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Page last updated at 06:20 GMT, Thursday, 17 September 2009 07:20 UK
Today: Thursday 17 September 2009

PLEASE NOTE: We are unable to offer transcripts for our programme interviews. Today is broadcast live and the running order is subject to change.

Ballot papers proposing a national strike at the Royal Mail over pay and job cuts are being sent out to members of the main postal union. And Health Secretary Andy Burnham is to announce that GP catchment areas are to be scrapped in England within a year.


GP catchment areas are to be scrapped in England within a year, Health Secretary Andy Burnham will say later. Dr Laurence Buckman, chairman of the BMA's GP committee, discusses whether more choice will drive up standards.


US President Barack Obama does not believe current criticism of his policies is based on the colour of his skin, the White House has said. North America editor Mark Mardell visits South Carolina to gauge reaction to the outburst in Congress against Mr Obama that led to the rebuke of Republican lawmaker Joe Wilson.


What public services will the UK have in 2020? Sir Andrew Foster, former chief executive of the Audit Commission, considers how cuts in public spending could affect the services available to the taxpayer.

Business news with Adam Shaw.


Culture Secretary Ben Bradshaw has called for changes to the way the BBC is governed and said there may be "a case" for the licence fee to be cut. John Whittingdale MP, chairman of the culture, media and support committee, considers whether the BBC has reached the limits of its "reasonable expansion".

Sports news with Jon Myers.


Around 1.5 million Somalis have been forced from their homes since a surge in fighting between government forces and Islamic militia groups in 2007. In the second of his reports from the country, correspondent Mike Thomson talks to a young mother who has just fled from Somalia with her four remaining children.

Today's papers.


Flavio Briatore has left his position as boss of the Renault team after they decided not to contest charges of fixing the 2008 Singapore Grand Prix. Former F1 world champion Damon Hill discusses the extent of the damage done to motor racing by the scandal.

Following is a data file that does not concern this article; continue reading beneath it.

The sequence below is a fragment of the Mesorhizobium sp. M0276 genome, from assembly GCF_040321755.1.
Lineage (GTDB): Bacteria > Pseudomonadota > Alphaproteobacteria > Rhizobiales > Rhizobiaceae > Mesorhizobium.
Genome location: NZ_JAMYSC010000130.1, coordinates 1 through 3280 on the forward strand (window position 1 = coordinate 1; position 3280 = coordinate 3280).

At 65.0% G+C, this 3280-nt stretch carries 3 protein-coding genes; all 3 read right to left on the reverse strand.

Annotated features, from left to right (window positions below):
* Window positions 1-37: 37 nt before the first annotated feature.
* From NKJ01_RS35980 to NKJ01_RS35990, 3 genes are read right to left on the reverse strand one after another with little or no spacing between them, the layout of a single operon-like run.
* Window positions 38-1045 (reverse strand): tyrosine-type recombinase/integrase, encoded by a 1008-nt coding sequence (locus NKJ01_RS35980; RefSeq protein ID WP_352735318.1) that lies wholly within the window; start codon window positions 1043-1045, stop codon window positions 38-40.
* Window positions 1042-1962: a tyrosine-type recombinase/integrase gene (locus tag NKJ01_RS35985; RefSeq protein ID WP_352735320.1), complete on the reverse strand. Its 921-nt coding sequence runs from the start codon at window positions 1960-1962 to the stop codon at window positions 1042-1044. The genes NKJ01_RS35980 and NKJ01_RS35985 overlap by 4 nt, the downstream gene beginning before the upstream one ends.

Thought for the day with Canon Lucy Winkett, of St Paul's Cathedral.


More than 70,000 members of Britain's armed forces have served in Afghanistan since 2001 and the number of personnel killed since the start of operations now totals 214. Denise Harris, the mother of Corporal Lee Scott, and Lucy Aldridge, the mother of Rifleman William Aldridge, discuss the death of their sons and their attempt to show soldiers in Afghanistan they have support at home.


Ballot papers for a national strike at Royal Mail over pay and job cuts are being sent out to the main postal union. Dave Ward, of the Communication Workers Union, Mark Higson, managing director of Royal Mail Letters, and Sean Rickard, of the Cranfield School of Management, discuss the future of the postal service.


The Wall Street Journal is reporting that President Obama is to scrap US plans for a missile defence shield in Poland and the Czech Republic. Correspondents Mike Wooldridge and Adam Easton reflect on the claims made by the newspaper.


More than 1,000 costumes, 70 acrobats and dancers, 32 horses, 100 doves, three falcons, two eagles, two vultures and two donkeys appear in the stage show Ben Hur Live. Composer and narrator Stuart Copeland, founder of band the Police, discusses the extravaganza based on an 1880 novel which turned into a 1959 Charlton Heston screen epic.

Sports news with Jon Myers.


The BBC Trust, which sets the corporation's strategy and upholds standards, could not be both "regulator and cheerleader" for ever, Culture Secretary Ben Bradshaw says. Sir Michael Lyons, chairman of the BBC Trust, considers the future of his organisation.


What will happen next in fertility treatment and embryo research?, The Human Fertilisation and Embryology Authority (HFEA) is looking ahead at what might present some of the challenges in the future. Reporter Tom Feilden and Lisa Jardine, of the HFEA, discuss the accuracy of so-called "horizon scanning" in predicting the future direction of research.


Mary Travers - a member of the hugely popular 1960s US folk group Peter, Paul and Mary - has died aged 72. The Today programme plays tribute to the folk star by playing one of the group's most famous hits - Puff The Magic Dragon.

Business news with Adam Shaw.


Afghan President Hamid Karzai's campaign team has condemned as "irresponsible" claims by EU monitors about the extent of election fraud. Correspondent Allan Little reports on the reliability of the final preliminary result which gives Mr Karzai victory with 54.6%.


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